The queen’s speech outlined plans to make it easier for bosses to ignore discrimination in the workplace.
Employment tribunals will lose their power to advise bosses on how to improve the experiences of workers, under the Draft Deregulation Bill.
The government is trying to lower the amount of regulations that business have to comply with.
This means bosses will no longer be advised on how to fully protect their workers after successful discrimination cases.
They will no longer be obliged to make sure it never happens again.
Employment tribunals were given the powers under the Equality Bill in 2010. But opponents say the legislation is a “burden” on businesses.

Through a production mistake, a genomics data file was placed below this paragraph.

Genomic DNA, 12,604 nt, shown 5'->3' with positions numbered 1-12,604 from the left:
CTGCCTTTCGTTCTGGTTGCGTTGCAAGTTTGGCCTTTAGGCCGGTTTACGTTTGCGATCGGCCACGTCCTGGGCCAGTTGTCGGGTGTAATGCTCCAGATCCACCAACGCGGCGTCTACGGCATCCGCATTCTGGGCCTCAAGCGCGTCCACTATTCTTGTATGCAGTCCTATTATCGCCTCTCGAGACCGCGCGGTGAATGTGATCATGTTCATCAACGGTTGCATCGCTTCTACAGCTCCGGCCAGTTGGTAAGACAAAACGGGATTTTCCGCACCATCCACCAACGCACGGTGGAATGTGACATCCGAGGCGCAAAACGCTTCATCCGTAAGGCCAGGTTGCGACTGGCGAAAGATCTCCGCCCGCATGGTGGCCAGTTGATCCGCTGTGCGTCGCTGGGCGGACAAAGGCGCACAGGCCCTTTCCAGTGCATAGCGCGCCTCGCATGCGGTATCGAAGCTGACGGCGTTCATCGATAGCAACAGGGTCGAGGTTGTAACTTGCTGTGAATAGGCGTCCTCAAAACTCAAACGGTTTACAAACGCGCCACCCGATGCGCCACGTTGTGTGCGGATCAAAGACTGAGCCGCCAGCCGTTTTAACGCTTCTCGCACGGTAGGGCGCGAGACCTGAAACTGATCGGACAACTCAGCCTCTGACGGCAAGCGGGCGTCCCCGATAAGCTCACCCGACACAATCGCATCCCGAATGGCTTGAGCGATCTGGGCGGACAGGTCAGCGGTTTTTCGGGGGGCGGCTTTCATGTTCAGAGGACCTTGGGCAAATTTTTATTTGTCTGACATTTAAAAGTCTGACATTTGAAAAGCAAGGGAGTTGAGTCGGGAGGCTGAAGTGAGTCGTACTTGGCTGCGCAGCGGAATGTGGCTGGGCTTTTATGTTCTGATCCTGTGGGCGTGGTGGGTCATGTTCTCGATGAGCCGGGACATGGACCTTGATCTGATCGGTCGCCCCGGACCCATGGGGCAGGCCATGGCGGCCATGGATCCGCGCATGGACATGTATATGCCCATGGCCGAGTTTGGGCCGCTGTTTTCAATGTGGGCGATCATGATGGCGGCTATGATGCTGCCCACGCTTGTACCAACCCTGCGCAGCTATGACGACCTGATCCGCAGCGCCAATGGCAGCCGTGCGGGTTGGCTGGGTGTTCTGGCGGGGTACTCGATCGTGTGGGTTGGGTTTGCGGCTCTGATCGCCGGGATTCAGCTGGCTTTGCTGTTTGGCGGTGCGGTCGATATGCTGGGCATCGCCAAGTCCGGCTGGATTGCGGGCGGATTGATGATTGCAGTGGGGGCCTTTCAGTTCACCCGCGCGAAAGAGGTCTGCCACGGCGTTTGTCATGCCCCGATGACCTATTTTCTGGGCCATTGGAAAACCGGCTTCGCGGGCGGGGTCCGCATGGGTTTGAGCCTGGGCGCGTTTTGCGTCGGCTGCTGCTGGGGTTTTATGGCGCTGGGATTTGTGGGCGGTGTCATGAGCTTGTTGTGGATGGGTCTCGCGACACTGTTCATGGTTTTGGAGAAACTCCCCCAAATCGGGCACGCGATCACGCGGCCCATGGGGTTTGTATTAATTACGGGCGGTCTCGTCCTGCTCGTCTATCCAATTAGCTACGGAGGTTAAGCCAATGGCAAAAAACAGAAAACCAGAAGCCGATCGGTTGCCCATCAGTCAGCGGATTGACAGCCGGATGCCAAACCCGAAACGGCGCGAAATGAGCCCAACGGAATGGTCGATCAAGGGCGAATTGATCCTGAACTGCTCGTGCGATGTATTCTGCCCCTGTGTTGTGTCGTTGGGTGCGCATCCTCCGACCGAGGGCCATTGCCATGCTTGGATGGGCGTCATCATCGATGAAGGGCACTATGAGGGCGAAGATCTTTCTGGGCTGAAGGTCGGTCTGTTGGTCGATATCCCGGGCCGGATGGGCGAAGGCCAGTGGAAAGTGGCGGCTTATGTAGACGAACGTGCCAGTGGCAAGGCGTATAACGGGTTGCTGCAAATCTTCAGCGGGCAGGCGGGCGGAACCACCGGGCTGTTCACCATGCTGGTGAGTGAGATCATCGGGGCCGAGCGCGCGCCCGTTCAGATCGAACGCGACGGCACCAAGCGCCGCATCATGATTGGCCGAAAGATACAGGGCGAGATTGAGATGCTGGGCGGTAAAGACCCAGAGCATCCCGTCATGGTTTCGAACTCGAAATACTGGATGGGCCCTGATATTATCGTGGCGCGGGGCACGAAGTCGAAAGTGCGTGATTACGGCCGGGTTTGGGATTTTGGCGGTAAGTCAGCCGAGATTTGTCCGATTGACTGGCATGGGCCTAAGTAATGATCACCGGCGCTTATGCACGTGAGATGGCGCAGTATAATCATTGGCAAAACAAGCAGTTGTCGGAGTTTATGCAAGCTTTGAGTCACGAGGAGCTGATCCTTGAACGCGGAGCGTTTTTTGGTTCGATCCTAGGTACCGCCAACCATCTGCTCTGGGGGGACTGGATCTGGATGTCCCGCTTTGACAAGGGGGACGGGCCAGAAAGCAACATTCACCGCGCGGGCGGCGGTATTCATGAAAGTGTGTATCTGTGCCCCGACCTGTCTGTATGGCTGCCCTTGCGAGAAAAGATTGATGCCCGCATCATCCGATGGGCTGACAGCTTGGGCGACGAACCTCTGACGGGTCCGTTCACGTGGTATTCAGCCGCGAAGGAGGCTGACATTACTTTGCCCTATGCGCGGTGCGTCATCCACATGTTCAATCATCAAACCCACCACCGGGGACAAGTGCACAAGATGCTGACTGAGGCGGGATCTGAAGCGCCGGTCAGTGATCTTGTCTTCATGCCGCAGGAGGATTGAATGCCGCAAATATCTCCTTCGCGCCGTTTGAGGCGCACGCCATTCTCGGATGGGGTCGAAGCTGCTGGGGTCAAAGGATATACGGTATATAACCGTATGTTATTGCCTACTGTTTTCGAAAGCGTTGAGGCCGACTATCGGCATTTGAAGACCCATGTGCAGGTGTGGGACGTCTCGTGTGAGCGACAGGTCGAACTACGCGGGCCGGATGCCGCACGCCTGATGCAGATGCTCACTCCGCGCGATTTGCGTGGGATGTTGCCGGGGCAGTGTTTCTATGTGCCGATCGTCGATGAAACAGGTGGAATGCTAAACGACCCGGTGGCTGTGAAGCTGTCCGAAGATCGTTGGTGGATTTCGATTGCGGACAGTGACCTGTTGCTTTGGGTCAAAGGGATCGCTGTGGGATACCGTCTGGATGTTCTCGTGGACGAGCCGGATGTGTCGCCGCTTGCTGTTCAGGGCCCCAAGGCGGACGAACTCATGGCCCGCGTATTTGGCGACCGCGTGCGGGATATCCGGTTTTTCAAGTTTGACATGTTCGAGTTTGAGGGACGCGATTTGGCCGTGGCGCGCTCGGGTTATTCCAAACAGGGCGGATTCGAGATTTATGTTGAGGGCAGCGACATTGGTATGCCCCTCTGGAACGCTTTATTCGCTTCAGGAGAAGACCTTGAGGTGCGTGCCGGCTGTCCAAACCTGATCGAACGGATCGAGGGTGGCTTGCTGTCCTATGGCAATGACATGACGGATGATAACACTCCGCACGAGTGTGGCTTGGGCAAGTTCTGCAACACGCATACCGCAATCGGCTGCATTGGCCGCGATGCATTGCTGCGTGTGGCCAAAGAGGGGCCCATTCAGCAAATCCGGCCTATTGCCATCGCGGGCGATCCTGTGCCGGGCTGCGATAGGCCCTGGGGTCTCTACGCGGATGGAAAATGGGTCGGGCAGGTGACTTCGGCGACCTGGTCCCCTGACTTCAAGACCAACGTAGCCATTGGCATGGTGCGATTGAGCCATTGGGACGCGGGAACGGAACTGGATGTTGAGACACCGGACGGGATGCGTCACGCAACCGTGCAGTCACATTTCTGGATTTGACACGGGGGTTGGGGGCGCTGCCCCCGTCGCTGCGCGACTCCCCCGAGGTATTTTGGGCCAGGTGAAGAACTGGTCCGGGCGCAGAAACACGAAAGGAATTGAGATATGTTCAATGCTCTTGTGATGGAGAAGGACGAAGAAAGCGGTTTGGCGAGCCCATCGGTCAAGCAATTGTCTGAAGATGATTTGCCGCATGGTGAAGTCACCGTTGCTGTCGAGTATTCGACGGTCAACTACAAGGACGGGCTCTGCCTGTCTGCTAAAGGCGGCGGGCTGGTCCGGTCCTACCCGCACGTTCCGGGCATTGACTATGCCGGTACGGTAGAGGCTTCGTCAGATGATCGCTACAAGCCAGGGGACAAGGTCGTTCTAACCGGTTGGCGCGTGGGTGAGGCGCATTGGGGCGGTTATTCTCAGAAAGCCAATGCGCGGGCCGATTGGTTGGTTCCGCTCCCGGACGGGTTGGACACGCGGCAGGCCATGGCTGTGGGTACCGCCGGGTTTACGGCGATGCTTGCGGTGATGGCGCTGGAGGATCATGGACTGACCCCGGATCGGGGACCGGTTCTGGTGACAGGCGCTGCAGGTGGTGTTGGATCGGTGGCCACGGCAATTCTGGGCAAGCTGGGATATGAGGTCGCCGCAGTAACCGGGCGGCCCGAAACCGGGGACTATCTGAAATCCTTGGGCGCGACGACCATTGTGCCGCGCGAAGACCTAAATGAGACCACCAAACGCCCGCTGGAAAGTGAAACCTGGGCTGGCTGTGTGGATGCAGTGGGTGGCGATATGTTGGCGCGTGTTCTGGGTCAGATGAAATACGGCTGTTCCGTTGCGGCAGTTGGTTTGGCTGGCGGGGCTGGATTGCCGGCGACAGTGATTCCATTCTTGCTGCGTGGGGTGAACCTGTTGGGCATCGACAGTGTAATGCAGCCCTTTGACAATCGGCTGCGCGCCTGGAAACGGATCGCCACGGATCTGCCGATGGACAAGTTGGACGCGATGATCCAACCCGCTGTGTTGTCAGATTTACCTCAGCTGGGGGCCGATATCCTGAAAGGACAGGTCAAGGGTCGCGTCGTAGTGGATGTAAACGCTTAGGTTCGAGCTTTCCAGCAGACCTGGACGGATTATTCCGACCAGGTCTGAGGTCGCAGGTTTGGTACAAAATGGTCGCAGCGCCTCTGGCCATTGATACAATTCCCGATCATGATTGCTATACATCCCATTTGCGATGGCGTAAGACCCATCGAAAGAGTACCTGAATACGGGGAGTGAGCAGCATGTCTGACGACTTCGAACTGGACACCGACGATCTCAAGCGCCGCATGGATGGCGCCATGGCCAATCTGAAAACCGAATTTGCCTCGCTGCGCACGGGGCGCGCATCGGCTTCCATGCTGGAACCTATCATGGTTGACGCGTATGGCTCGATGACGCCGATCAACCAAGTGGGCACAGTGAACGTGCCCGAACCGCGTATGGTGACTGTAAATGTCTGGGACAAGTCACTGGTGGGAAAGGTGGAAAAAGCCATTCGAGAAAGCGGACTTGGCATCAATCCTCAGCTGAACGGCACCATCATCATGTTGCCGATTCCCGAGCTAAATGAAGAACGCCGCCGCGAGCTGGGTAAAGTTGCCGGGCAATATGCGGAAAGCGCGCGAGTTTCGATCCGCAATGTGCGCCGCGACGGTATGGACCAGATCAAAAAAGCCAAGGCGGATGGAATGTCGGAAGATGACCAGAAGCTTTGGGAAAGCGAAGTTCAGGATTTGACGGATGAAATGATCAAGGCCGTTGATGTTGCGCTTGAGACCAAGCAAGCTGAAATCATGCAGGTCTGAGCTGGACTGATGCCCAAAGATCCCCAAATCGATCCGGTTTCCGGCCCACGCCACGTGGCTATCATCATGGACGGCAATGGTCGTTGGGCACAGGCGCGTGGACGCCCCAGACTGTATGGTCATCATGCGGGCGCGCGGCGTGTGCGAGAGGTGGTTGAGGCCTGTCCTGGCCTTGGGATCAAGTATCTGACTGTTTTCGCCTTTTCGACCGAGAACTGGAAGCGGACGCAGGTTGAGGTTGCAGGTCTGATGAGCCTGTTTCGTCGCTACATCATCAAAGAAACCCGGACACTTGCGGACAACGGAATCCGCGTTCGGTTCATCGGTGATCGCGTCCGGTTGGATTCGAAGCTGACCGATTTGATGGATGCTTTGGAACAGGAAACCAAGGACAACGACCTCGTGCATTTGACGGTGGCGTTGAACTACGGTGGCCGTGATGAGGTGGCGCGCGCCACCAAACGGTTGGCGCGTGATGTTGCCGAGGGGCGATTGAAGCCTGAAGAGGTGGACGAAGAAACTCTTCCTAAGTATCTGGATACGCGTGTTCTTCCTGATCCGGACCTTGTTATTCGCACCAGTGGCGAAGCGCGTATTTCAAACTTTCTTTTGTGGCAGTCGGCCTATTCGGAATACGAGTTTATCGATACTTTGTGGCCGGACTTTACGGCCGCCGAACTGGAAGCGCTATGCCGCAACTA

The bill will remove the self-employed from an obligation to follow health and safety laws.
The speech also announced big changes to pensions.
A pensions bill will raise the retirement age to 67. This is set to be the first of many increases.
And 1.7 million people receiving pensions due to their spouse's national insurance contributions will lose their payments.
The government has sold this change as part of its attack on migrants, even though it attacks all people who recieive the pension.
It claims 70 percent of the pension payouts were to men who had married British women and were now claiming the payment abroad.
But the new legislation will also stop the maximum widows’ pension of £66 a week.
The bill also announces plans to introduce a flat rate state pension of £144 a week.
This replaces the basic state pension of £110 a week and earnings-related top-up.